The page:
1. Health care photo ops
“So last week, 10 out of 37 hospital emergency departments in Nova Scotia were closed for at least some part of the week,” writes Stephen Kimber:
While our healthcare crises multiply, our leaders stage photo opportunities that resemble trying to slap Band-Aids on the backsides of rampaging elephants. Whatever happened to political leadership?
Click here to read “When a healthcare crisis is an opportunity… for an ‘important milestone’ moment photo-op.”
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2. Abdilahi Elmi
Remember the case of Abdoul Abdi, the man who was brought to Canada as a child, became a ward of the province but was never given citizenship, and then was subjected to deportation proceedings?
It’s deja vu all over again, this time with a man named Abdilahi Elmi. A press release issued by a citizen’s group:
Advocates in Halifax, Toronto and other parts of Canada, in solidarity with community members and advocates in Edmonton, are calling on Public Safety Minister Ralph Goodale to stop the deportation of Mr. Abdilahi Elmi to Somalia scheduled for August 21.
Mr. Elmi, like the well-documented case of Mr. Abdoul Abdi, was given refugee status as a child and then taken into state care which failed to apply for proper immigration documentation for him. Mr. Elmi left Somali as a child, has no family there and does not speak Somali.
Fatuma Abdi, the sister of Abdoul Abdi, social worker Robert Wright, women’s health advocate and nurse Martha Paynter, and El Jones who advocated on the Abdoul Abdi case, are holding a press conference on Tuesday, August 20, 2019 at the office of Liberal MP Andy Fillmore at 12:30 PM to protest the deportation of Elmi, and to draw attention to the lack of change in deportation policy since the case of Abdoul Abdi.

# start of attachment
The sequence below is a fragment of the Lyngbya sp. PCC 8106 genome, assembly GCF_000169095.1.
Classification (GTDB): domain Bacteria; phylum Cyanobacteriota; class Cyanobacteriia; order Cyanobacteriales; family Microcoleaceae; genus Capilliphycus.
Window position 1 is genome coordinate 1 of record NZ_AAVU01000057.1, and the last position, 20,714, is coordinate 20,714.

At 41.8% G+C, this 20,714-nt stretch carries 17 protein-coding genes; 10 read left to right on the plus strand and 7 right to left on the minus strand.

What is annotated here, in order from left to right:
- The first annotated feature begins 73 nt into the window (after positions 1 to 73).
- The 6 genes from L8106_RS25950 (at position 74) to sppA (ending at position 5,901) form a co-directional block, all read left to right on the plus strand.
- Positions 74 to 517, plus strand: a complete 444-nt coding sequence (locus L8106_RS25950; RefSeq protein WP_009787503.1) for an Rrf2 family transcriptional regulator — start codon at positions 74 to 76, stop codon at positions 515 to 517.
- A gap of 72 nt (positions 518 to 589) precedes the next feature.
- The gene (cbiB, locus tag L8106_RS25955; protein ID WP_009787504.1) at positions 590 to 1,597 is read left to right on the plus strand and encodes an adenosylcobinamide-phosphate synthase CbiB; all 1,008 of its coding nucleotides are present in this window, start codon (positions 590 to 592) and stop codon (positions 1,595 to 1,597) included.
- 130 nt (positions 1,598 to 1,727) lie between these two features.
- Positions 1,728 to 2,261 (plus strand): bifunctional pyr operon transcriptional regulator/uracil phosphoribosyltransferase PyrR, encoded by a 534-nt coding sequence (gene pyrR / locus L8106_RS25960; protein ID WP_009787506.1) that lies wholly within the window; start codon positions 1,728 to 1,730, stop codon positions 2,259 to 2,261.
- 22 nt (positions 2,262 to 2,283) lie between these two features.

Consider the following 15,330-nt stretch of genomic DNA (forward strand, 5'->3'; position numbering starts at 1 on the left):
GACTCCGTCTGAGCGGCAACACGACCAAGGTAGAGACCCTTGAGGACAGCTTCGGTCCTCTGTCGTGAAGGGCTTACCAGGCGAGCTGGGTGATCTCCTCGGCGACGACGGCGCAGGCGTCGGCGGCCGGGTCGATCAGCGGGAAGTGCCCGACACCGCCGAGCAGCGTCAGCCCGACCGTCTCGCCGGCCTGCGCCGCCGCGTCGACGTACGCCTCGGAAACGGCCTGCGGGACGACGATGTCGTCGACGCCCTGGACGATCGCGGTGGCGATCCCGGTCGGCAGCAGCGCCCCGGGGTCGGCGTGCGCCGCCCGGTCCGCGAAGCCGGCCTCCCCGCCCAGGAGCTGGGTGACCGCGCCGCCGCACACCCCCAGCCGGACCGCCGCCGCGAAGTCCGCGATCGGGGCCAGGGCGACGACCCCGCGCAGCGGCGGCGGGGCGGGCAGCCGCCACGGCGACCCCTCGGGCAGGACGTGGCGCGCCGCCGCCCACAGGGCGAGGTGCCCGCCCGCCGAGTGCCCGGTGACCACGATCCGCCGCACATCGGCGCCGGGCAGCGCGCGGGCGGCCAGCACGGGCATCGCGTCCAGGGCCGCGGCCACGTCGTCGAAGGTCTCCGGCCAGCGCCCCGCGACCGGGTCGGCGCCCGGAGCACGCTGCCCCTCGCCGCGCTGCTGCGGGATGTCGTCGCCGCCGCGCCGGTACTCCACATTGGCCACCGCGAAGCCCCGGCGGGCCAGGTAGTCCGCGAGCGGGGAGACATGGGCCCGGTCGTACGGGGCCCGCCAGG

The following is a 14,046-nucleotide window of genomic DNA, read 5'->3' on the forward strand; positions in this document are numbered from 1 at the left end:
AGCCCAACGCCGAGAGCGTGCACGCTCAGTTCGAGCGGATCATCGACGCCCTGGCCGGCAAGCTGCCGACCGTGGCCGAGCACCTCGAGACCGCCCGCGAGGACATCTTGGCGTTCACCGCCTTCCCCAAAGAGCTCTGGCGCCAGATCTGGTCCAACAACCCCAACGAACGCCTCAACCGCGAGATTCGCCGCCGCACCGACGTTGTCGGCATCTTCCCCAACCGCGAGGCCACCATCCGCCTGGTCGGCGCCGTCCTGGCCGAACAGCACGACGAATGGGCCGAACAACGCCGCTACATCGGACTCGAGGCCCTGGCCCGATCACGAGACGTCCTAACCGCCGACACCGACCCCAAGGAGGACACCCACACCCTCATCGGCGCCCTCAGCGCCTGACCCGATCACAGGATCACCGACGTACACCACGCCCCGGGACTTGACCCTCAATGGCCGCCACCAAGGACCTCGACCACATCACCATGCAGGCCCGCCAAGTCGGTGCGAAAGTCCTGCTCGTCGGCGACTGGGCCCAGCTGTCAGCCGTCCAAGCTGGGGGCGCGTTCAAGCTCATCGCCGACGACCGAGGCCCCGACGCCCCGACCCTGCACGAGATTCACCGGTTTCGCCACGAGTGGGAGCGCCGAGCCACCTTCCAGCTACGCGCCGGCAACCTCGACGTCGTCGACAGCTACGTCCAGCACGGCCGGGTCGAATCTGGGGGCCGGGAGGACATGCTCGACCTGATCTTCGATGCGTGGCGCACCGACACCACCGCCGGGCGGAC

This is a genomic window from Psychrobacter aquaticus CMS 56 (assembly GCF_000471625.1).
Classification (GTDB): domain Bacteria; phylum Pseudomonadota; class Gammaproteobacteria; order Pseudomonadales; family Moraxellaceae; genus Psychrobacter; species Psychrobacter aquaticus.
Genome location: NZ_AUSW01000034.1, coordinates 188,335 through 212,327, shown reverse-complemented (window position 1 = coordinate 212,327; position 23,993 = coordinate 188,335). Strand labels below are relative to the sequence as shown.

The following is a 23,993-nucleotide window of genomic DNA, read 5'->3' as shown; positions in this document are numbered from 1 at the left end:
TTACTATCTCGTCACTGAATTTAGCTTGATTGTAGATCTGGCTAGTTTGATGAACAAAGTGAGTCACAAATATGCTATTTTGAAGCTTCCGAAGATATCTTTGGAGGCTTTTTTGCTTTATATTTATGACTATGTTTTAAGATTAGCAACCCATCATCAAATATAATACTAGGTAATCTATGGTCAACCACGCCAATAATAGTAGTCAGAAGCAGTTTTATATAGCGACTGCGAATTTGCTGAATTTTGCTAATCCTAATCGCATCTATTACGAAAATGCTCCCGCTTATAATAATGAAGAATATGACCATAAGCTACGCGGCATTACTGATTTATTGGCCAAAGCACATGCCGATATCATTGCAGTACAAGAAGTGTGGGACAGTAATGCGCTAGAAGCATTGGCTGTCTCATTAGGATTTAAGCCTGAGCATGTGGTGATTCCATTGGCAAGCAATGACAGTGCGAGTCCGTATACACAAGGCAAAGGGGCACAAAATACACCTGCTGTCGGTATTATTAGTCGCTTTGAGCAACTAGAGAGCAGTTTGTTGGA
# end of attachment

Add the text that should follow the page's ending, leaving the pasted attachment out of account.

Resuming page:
A fact sheet issued by the group explains:
Elmi arrived in 1994 as a child refugee, at the age of 10, after living in a refugee camp with his grandmother for several years. A few years later, he was removed from his family home and placed in state care. Elmi ended up living on the streets by 16, and became involved in the criminal justice system, in part, he has noted, due to substance use issues that he is now working to manage.
The reason that Elmi faces not only incarceration, but deportation, is the result of neglect within the provincial child welfare system: Elmi was a refugee in state care, but the child welfare agency that was responsible for him did not apply for his citizenship status. Because the state failed Elmi in this regard, he has, instead, been living as a refugee for 24 years. Not only did the state not meet its obligations to Mr. Elmi, but it also prevented his mom from making an application for him due to his being a ward of the state.
A child refugee who becomes a ward of the state should have this same opportunity as other individuals with refugee status who generally become Canadian citizens. The government had a responsibility for Elmi’s education and safety, to regularize his status, and to create for him a meaningful path to citizenship, and they failed him in every way.
On June 26, the Canada Border Services Agency deemed Elmi inadmissible as a result of his involvement with the criminal justice system. His inadmissibility was made possible by a clause in Canada’s Immigration and Refugee Protection Act (IRPA), which states that any non-citizen with a sentence over six months may be deemed inadmissible to the country. Though this clause is wrought with its injustices, it wouldn’t have impacted Elmi if the child welfare system had done its job when they took Elmi into their custody and made him a ward of the state.